I love Jeff Parker’s work and the Agents of Atlas, I also enjoy the spotlight the individual members have gotten, so it was nice to see the conclusion of the Gorilla Man with the third of three issues hitting the stands. It was both a solid adventure as well as a detailed back story on Ken Hale, interwoven nicely throughout the entire series. I would have preferred no reprint back up stuff as they were not related to the character and a $3 price tag, but otherwise another good job by Jeff on these characters.

This batch of books also brought out Choker #4 (of 6). When Image has a late, late book I assume the sales sucked and it was no longer being published. For whatever the reasons, Image has a lot more of those series then almost any other publisher. I’m guessing it is due to the fact that the creators pay to have the books published or something along those lines. Anyway I was happy to see it back and Ben Templesmith gave us a mea culpa regarding the lateness with no true explanation, but the problem for me is I’m lost as to what was going on even with the introduction. I love Templesmith’s art so I will hang in there but even with the introduction in the beginning I was lost. I think some it was due to the writing and structure of the story and some was due to the very long gap between issues.

I’m not sure why but I’m commenting on every book I have read so far which will make this one long column, but it is what it is and I’m sure I will drop commenting on some books as I proceed.

Jeff Lemire is a creator whose work I have come to love the last year or so with Essex County, Mr. Nobody, his initial super hero work and of course Sweet Tooth. Issue #13 is using all that he has built to push the story forward on multiple fronts. We have the militia group finding Sweet Tooth’s cabin where he grew up as they explore the mystery of Gus. Gus (Sweet Tooth) is having dreams that either he had a father that was like him or something else. Jepppard has recruited two women he met before to go into the city and work out some deal with the Animal Men who run the city. This is just the bare bones of what happened in this issue and one reason I love this book is the constant forward progress and the fact that the mysteries around this world are being revealed as we move forward. I read that Lemire does not like to do a story unless it has an ending and I certainly hope this is the case with Sweet Tooth as the best stories have a beginning middle and an end. It doesn’t mean we can’t have a second story with the characters it is just the impetus for the initial story has a conclusion.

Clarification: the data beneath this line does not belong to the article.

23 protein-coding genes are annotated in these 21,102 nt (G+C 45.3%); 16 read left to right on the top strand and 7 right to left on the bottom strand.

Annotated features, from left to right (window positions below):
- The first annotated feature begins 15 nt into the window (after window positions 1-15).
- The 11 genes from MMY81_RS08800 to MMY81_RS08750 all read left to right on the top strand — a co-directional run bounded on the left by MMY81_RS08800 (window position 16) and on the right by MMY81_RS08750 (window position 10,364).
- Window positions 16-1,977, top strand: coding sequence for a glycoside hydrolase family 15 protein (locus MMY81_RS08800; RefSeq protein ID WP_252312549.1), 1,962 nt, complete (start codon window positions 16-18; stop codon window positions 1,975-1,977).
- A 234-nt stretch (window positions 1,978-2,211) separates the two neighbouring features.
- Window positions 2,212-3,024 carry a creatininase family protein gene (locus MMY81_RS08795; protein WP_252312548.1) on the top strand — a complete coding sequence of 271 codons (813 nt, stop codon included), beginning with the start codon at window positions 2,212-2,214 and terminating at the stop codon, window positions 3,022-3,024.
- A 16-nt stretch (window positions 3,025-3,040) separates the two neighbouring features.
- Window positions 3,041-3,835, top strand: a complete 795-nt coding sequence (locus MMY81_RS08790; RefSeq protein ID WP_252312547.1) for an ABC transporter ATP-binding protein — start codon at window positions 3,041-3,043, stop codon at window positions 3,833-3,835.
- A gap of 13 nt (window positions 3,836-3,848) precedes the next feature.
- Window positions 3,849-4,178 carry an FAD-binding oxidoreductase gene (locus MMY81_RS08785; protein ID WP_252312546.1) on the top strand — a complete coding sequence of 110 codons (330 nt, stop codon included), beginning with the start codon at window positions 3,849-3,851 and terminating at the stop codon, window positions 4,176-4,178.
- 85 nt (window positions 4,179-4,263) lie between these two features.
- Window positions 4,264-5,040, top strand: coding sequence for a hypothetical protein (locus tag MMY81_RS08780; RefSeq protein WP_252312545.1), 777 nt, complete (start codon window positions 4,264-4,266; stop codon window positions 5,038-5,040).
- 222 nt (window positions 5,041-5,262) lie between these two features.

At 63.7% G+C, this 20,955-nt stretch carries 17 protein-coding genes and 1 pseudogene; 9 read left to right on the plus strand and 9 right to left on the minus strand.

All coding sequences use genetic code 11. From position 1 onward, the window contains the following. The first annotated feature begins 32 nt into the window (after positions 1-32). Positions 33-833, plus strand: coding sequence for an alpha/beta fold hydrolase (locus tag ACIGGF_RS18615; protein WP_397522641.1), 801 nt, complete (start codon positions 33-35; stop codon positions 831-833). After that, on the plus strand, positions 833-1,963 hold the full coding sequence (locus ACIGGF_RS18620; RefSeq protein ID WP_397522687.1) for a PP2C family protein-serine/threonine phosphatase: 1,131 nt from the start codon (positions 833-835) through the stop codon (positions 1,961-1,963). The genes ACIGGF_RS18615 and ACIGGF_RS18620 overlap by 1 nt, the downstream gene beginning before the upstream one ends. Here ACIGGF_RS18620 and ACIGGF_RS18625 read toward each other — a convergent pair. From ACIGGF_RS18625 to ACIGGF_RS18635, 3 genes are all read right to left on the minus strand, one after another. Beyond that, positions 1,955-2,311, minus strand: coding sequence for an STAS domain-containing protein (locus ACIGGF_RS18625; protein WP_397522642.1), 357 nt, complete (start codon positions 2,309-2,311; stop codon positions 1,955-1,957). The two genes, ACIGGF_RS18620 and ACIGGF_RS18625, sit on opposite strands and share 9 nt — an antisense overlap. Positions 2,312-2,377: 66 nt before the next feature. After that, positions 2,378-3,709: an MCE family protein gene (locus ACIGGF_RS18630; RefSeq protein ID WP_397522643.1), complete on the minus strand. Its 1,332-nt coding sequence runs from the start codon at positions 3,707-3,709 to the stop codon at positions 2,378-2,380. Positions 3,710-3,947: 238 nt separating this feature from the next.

Marvel has very few series that I enjoy anymore but Hawkeye and Mockingbird #4 is an issue of one of the series I have found entertaining. What I like about it, besides a good story and solid art and $3 price point, is the fact that these characters should be able to maintain their own corner of the MU. What I mean by that is the book can have these characters advance and their appearances in Avengers or New Avengers should have no consequences for the characters and therefore no impact on this series. I don’t need or even want every series to be like that, but I find it works for certain situations and certainly works for this series. So far, so good let’s hope Marvel does not muck it up. Additionally this book boost David Lopez on pencils and Alvaro Lopez on inks. These guys were the art team on Catwoman for a long run and have been working on these characters starting with the mini-series and now this book. I find these guys to be some of the best super hero artists that not enough people talk about. They have clean lines; great story telling and seem to be able to hit a monthly schedule without sacrificing any quality to their work. One day someone will notice these guys are doing stellar work and they should get a high profile assignment from Marvel or DC.